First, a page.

Nelson Mandela, in his first term as the South African President, initiates a unique venture to unite the apartheid-torn land: enlist the national rugby team on a mission to win the 1995 Rugby World Cup.
Mark Whitacre has worked for lysine developing company ADM for many years and has even found his way into upper management. But nothing has prepared him for the job he is about to undertake - being a spy for the FBI. Unwillingly pressured into working as an informant against the illegal price-fixing activities of his company, Whitacre gradually adopts the idea that he's a true secret agent. But as his incessant lies keep piling up, his world begins crashing down around him. Written by
The Massie Twins
In an NPR radio interview, Matt Damon said that Steven Soderbergh, to get Mark Whitacre's final apology to the judge just right, directed Damon to perform the lines as if he were accepting an Academy Award. (Damon said it was an example of "perfect direction".) See more »
When they are playing golf in Hawaii. The close up of the golf spikes that are being worn are Nikes. Nike did not have a presence in the golf industry when the film was taking place. Their entrance into the golf world did not happen until around 1996. See more »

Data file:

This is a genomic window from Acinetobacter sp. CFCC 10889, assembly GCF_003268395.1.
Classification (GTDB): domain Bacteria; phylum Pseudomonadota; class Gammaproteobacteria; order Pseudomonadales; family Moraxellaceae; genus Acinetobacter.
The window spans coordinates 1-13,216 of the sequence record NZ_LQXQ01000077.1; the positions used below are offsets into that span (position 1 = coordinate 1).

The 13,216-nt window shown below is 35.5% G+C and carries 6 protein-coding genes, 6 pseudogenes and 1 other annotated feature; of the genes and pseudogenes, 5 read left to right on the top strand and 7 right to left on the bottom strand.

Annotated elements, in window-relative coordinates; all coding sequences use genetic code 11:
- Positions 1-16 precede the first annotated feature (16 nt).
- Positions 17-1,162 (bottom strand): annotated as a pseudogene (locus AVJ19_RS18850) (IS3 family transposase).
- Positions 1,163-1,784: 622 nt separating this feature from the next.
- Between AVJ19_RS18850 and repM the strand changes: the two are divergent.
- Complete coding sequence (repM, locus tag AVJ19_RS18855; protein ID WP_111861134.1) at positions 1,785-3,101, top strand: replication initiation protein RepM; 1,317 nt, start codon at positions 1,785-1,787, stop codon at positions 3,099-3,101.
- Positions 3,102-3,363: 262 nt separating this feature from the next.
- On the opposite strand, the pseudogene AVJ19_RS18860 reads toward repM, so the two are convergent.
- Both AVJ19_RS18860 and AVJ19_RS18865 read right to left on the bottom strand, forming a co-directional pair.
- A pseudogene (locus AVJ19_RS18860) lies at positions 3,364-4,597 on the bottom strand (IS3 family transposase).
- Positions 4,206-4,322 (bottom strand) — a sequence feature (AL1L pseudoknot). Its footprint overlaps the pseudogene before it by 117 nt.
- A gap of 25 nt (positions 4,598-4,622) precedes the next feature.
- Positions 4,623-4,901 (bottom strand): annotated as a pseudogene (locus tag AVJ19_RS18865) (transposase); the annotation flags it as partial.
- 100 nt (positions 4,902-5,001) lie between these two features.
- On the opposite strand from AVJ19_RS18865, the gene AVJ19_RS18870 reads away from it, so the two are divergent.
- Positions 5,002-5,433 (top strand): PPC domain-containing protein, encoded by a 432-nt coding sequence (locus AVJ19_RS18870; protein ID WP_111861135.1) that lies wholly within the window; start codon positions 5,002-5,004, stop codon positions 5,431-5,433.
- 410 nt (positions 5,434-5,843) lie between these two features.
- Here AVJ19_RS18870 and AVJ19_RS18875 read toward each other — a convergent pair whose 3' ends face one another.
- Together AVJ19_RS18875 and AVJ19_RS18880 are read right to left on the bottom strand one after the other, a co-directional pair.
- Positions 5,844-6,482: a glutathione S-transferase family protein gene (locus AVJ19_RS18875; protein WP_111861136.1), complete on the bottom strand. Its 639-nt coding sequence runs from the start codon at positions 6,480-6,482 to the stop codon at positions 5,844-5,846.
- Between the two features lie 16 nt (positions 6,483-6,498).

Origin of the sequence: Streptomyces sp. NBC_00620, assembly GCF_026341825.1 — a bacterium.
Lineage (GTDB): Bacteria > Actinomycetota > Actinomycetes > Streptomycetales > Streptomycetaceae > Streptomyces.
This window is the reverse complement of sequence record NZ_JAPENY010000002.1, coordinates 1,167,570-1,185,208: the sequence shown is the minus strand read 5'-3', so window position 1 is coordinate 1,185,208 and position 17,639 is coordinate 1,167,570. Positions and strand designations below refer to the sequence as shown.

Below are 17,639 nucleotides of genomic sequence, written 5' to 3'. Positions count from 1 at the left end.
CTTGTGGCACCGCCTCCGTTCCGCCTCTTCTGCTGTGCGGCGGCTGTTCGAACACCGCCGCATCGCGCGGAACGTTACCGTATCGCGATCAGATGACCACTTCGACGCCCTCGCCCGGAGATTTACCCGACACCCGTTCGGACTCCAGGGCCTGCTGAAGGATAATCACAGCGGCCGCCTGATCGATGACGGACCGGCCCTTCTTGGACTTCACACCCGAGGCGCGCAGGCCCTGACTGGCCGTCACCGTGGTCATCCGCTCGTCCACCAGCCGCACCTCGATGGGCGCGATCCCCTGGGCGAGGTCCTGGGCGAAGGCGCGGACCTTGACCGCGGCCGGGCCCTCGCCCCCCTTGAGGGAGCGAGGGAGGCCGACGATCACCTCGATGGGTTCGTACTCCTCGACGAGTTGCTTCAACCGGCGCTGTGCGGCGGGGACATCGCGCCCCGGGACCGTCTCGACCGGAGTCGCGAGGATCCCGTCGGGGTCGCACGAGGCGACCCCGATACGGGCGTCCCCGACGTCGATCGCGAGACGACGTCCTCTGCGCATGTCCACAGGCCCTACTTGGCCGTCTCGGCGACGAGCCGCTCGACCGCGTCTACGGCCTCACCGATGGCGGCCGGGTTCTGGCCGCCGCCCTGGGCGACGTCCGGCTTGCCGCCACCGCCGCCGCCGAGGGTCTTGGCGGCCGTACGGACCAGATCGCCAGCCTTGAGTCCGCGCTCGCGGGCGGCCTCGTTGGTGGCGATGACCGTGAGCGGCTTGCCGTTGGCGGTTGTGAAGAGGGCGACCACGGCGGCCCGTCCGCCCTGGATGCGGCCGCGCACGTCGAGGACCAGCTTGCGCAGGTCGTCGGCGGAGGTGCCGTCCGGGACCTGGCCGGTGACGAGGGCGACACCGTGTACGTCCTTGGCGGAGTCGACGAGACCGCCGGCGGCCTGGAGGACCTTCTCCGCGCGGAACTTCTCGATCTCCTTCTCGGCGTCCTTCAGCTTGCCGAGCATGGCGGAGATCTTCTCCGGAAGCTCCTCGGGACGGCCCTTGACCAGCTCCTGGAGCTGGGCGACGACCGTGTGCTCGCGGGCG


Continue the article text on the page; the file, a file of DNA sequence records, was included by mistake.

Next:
You know that orange juice you have every morning? You know what's in that? Corn. And you know what's in the maple syrup you put on your pancakes? You know what makes it taste so good? Corn. And when you're good and help with the trash, you know what makes the big, green bags biodegradable?
[to his son]
Corn *starch*. But Daddy's company didn't come up with that one. DuPont did.
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Prologue: "While this motion picture is based on real events, certain incidents and characters are composites, and dialog has been dramatized. So there." See more »
I think this might be Damons best performance since the Good Will Hunting movie. At least it felt to me like that. And I'm not saying that to put movies like Bourne or Oceans down, they are a lot of fun (on different levels), but performance wise he didn't have to stretch that many "muscles" (action wise on the other hand, he obviously had to, at least with the Bourne Trilogy).
The story is pretty simple and the anti "Hero" is quite ordinary. Which might make it less appealing to a large audience, but it wasn't aimed to crack the box office. Soderbergh captures a weird feeling in this movie, that leaves you with a weird taste at the end. Of course, you could argue, that the movie shows too little of Damons wife, maybe even too little of his employer. But as it is, it's a pretty solid and greatly edited work.
Even the voice over, which seems and is completely out of place, works really good in this movie. I guess even the Team America members would change their opinion of "Matt Damon" after watching this one. Give it a try, but don't expect laugh out loud comedy (not the ordinary kind that is).
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